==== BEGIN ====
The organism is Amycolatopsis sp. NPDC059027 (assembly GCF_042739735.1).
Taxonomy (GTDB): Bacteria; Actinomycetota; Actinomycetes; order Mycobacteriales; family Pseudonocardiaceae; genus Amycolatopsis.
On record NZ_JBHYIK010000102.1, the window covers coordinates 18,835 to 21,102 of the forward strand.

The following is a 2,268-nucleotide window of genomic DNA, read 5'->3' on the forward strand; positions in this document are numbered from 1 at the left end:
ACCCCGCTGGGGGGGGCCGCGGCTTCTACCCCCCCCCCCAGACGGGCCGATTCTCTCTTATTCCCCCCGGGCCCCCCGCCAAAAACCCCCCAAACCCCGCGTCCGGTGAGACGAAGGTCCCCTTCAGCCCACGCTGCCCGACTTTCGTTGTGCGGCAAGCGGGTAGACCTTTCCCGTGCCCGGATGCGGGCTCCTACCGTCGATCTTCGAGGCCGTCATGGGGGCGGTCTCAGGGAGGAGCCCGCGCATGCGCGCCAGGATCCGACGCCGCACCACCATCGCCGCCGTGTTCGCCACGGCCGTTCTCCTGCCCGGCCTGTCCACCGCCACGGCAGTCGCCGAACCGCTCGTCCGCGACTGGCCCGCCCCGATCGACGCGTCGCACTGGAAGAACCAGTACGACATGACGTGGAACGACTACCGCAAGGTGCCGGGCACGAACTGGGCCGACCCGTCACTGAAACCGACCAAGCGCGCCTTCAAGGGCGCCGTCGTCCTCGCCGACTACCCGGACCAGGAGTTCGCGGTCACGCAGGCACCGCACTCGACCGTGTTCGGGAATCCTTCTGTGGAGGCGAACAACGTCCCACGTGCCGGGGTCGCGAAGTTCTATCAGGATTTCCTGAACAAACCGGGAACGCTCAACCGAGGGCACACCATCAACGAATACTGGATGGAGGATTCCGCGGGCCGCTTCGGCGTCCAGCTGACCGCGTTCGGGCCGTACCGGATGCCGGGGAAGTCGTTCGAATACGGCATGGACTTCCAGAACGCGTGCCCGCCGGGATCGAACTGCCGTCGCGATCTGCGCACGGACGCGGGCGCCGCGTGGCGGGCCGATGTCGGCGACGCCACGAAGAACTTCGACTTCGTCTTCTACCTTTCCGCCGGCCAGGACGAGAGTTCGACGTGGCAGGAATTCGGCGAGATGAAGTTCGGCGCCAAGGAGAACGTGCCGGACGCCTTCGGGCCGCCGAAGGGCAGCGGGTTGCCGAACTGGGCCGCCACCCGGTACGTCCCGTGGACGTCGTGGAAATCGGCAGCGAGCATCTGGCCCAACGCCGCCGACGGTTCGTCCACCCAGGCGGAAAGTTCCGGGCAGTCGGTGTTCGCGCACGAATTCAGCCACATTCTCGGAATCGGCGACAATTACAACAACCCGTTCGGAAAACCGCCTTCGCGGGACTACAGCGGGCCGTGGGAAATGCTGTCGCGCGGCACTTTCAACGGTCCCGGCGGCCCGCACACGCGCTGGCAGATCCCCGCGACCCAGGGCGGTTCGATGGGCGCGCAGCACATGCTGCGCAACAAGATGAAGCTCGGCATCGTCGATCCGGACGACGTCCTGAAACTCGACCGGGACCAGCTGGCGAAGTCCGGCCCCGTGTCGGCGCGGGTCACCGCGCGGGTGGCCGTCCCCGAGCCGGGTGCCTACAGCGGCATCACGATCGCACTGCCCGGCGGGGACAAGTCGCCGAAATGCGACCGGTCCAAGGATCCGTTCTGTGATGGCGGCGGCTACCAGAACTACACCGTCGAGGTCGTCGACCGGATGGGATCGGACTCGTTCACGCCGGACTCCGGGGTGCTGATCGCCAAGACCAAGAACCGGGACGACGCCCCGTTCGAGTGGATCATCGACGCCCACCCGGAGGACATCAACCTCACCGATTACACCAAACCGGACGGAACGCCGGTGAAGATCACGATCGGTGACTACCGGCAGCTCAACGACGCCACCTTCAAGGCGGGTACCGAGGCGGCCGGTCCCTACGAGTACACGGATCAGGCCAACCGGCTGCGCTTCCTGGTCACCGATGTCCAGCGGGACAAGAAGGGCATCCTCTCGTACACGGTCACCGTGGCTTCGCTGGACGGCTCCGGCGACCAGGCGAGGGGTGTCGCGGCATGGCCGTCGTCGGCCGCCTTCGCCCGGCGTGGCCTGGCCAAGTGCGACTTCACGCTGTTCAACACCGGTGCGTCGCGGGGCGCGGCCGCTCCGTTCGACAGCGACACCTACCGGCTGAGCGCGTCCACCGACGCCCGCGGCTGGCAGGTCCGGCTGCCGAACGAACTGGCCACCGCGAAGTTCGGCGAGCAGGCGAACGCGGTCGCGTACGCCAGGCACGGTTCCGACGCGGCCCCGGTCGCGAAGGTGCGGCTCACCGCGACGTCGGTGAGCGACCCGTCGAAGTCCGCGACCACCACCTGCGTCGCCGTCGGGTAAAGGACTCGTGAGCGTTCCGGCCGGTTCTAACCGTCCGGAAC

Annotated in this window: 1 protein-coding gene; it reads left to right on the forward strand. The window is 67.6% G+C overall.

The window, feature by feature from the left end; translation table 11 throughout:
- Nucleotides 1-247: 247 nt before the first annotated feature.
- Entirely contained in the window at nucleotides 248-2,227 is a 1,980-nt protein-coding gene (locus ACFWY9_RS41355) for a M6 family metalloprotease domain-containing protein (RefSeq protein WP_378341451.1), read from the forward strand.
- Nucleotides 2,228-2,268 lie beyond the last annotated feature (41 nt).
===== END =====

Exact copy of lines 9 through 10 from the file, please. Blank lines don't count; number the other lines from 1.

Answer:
- Entirely contained in the window at nucleotides 248-2,227 is a 1,980-nt protein-coding gene (locus ACFWY9_RS41355) for a M6 family metalloprotease domain-containing protein (RefSeq protein WP_378341451.1), read from the forward strand.
- Nucleotides 2,228-2,268 lie beyond the last annotated feature (41 nt).